In my experience the “dull” horses are the ones that are actually the most sensitive. Yet they are labeled as dull by owners and even other trainers. These are the horses often ridden with whip and spur. Maybe they have a big bit as well. For some reason these horses are the ones people think they need to use force on to make a change.
What I believe all too often happens is that these horses labeled as dull have been failed by their training program. These horses are predominantly, although not always, hyper sensitive and reactive. To me this makes them some of the easiest horses to work with. However these horses are also easily overwhelmed. If they receive too much stimulus at once they are likely to freeze. This freeze state is all too often perceived as resistance or obstinance so the horse is pressured more to make a decision. If the horse panics it is perceived as a tantrum and more pressure is applied.
If this pattern of events plays out enough the horse begins to exist in a constant state of overwhelm. The body begins to shut out stimulus to protect the mind. Thus a shut down horse has been created.
These shut down horses are most commonly called dull or stubborn. They aren’t generally thought of as problem horses that need to be fixed, just horses that you need a lot of force to work with. Many people actually prefer horses like this because they are bombproof and dependable. They are so out of their body that very little with affect them and cause an unexpected reaction.
In fact I would go as far as to say that the majority of horses live in some sort of shut down state. Depending on the degree of shut down they could be “husband safe and quiet” or “strong willed and bombproof”. Because people are so used to seeing these shut down horses most horses that aren’t shut down are labeled as reactive, hot, spooky, or sensitive.
Let’s face it – horses are reactive, hot, spooky, and sensitive. As prey animals that is in their nature. Their ability to spook at any possible threat keeps them safe in the wild. This is literally what they have become fantastic at for hundreds of years. Any idea that you can train that instinct out of a horse is malarkey. All you can do is shut them down or teach them to trust you and feel safe with your guidance.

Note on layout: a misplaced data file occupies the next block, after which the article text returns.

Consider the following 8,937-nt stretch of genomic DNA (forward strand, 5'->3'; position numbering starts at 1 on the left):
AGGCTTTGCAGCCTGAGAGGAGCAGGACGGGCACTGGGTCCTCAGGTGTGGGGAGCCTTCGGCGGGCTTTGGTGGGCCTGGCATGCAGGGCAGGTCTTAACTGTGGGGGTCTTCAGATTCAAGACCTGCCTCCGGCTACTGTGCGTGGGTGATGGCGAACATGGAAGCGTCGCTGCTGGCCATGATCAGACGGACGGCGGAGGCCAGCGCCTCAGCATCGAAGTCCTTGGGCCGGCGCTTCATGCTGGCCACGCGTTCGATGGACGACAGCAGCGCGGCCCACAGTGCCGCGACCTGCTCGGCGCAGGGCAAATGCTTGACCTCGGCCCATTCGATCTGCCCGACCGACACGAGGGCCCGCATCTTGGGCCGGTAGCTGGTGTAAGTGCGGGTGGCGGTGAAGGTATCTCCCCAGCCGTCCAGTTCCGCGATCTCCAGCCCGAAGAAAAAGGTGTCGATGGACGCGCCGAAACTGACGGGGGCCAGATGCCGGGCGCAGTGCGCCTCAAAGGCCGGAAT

So how do you go about rehabilitating a shut down horse? The very first step is to lift the horse out of the freeze state and into a state of relaxation where the horse’s body is in the parasympathetic nervous system. There are lots of round pen and line work exercises that assist with this process.
Once the horse is able to get into the parasympathetic nervous system you will often notice that they have actually gotten more visibly anxious and difficult to work with. This is because a shut down horse is locked away in his head and isn’t aware of most things. Once the horse is awakened everything can become scary and overwhelming. Generally the horse is also only temporarily in the parasympathetic nervous system which makes the sympathetic nervous system get frequently triggered.
As you get the horse more relaxed and more consistently in the parasympathetic nervous system the horse will be less reactive and spooky. Then you can begin to do more traditional training with the horse and work through all of the triggers that reactivate the horse’s sympathetic nervous system. Often a shut down horse will be triggered back into the freeze state by simple things like tacking up or mounting. Some get triggered just by being haltered. All of those triggers have to be eliminated.
As you do this work you will find that the horse is more alive and their personality will begin to shine through. They will begin to react to just the thought of something instead of a large physical aid. When once was it was work to get anything from the horse over time it becomes simple and easy.
This should be the norm with horses, but it isn’t. The glazed eyes and dull horses are far too common. We need to start opening our eyes to their fear and pain to prevent the idolizing of shut down horses. They aren’t well trained horses, they are broken horses. We need to stop calling horses dull or stubborn to help us sleep at night when we shut them down and take away their voice. Deep down we all know it isn’t right even though it has been normalized in this industry. Dull shouldn’t be a word used to describe any horse, regardless of their personality or background.